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Coronavirus in Scotland LIVE: The latest updates on Friday, March 11
Last updated: Friday, 12 March, 2021, 12:52
- First steps out of lockdown as restrictions on outdoor meetings eased
- Covid-19 absences cost Police Scotland around 140,000 working days
- Scotland recorded 17 deaths Covid on Friday
- 682 positive coronavirus tests reported
Latest UK Covid-19 vaccine figures by nation and age group published
A total of 23,053,716 people in the UK have now received a first dose of Covid-19 vaccine, according to Government figures published on March 11.
This is the equivalent of 34.5% of the total UK population, and 43.8% of people aged 18 and over.
As of 7.30am on March 11, 1,825,800 people had received their first dose of Covid-19 vaccine, according to the Scottish Government.
This is the equivalent of 33.4% of the total population of Scotland, and 41.2% of people aged 18 and over.
A total of 97.3% of people aged 80 or over have received their first dose, along with 99.4% of people aged 75-79, 99.9% of people aged 70-74, 96.7% of people aged 65-69 and 45.1% of people aged 60-64.
The number of care home residents who have received their first dose has exceeded the target, as has the figure for staff in older adult care homes. The figure for staff in all care homes is 90%.
Child mental health services could see impact of pandemic ‘for years to come’
Mental health services for young people could be dealing with the impact of coronavirus for “years to come”, a consultant psychiatrist has said.
Dr Julie Arthur said it was clear that more people were struggling during the winter lockdown than at the start of the pandemic.
Writing a blog post for BMA Scotland, she said many patients were presenting themselves to Child and Adolescent Mental Health Service (CAMHS) while “very unwell”.
Many of these patients needed intensive treatment or hospital admission, she said.
Dr Arthur continued: “Of course, the negative impacts of social isolation on mental health are well known and children need the social interaction and stimulation of school and activities.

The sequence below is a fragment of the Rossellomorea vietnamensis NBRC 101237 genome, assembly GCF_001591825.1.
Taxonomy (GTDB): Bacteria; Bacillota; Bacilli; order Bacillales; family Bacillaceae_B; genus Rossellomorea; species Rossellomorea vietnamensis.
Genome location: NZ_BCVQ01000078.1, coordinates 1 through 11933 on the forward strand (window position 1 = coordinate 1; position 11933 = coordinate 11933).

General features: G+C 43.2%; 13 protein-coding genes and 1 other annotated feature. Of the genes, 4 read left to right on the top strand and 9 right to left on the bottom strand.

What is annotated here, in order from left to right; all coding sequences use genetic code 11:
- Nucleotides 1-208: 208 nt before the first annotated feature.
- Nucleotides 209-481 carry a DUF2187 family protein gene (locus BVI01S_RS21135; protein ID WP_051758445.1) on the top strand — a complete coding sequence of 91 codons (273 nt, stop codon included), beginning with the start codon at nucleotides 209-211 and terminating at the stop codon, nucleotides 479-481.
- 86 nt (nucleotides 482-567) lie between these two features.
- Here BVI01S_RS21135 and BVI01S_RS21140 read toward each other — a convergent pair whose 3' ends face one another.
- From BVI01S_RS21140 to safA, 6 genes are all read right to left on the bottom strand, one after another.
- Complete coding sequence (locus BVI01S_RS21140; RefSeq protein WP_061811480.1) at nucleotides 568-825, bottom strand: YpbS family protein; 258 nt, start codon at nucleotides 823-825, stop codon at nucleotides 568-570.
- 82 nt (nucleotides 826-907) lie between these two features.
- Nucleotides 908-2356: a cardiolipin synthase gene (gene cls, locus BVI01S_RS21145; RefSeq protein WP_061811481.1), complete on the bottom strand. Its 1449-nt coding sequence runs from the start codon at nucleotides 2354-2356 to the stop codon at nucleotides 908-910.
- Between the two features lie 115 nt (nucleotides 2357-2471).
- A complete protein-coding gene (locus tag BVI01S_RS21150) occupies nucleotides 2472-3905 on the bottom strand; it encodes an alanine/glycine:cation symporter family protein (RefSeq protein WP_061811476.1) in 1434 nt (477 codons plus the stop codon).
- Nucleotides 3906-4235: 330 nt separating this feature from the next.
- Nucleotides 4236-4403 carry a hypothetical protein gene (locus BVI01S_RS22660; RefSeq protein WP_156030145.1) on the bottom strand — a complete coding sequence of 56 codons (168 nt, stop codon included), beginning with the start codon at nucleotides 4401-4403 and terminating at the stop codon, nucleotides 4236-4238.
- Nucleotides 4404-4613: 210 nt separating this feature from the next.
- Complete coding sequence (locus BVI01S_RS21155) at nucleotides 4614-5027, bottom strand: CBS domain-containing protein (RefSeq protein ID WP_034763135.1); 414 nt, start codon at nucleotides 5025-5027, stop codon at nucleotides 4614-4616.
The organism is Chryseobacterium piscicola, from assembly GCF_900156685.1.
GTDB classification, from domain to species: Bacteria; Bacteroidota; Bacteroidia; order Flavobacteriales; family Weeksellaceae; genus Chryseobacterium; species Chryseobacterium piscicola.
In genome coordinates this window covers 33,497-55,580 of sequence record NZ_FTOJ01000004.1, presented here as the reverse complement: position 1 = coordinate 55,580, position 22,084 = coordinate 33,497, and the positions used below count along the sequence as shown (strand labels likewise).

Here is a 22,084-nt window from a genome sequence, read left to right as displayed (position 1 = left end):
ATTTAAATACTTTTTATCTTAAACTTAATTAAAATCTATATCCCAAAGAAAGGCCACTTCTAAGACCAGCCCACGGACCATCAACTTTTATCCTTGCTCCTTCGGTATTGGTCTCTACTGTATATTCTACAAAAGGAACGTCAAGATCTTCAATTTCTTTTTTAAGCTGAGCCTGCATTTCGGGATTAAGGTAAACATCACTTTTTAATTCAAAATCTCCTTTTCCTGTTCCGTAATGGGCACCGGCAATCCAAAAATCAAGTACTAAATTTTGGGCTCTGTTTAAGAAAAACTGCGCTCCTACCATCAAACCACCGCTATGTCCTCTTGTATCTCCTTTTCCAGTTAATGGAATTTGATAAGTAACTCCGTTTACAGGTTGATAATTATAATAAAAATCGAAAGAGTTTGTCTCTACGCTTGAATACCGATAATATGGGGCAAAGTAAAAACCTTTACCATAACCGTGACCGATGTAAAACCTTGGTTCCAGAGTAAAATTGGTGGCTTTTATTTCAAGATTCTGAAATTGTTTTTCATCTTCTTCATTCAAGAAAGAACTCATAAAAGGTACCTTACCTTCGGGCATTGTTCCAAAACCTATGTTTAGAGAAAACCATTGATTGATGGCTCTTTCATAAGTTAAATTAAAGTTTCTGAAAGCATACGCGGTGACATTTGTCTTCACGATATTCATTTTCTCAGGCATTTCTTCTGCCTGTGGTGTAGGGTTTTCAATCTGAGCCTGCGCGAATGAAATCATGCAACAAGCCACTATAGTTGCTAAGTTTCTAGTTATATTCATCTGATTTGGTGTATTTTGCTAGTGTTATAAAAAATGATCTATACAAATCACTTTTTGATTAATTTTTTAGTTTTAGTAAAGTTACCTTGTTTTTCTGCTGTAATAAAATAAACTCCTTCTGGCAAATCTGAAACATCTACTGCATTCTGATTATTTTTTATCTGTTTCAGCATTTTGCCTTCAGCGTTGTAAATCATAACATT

“I really worry about our more vulnerable families living in poverty, poor housing and lacking accessible, safe outdoor space.
“We know that the mental health of adults has suffered throughout the pandemic and this inevitably has a huge impact on their children.
“Our colleagues in social work tell us they are equally busy dealing with concerns relating to parental depression, anxiety and alcohol misuse.”
Calling for better recruitment and retention of psychiatrists, she added: “I fear in CAMHS we may not be passed our peak and could be seeing the impact of this pandemic for years to come.
“Services which have struggled with chronically long waiting lists will find it ever harder to cope.”
Covid-19 absences cost Police Scotland around 140,000 working days, MSPs told
Coronavirus has cost Police Scotland around 140,000 working days in terms of officer and staff absences, Chief Constable Iain Livingstone has said.
Over the course of the pandemic, there has been about 19,000 individual instances of officers and staff needing to take time off because of Covid-19.
The latest forecast from the force is that coronavirus will add £6.7 million to its day-to-day running costs for the 2020-21 financial year – with this including £3.5 million for personal protective equipment and hygiene, and £2 million on overtime.
Additional costs of £2.6 million have also been incurred for cleaning and decontamination, the chief constable said, adding that the force’s income is also projected to be lower because of the pandemic.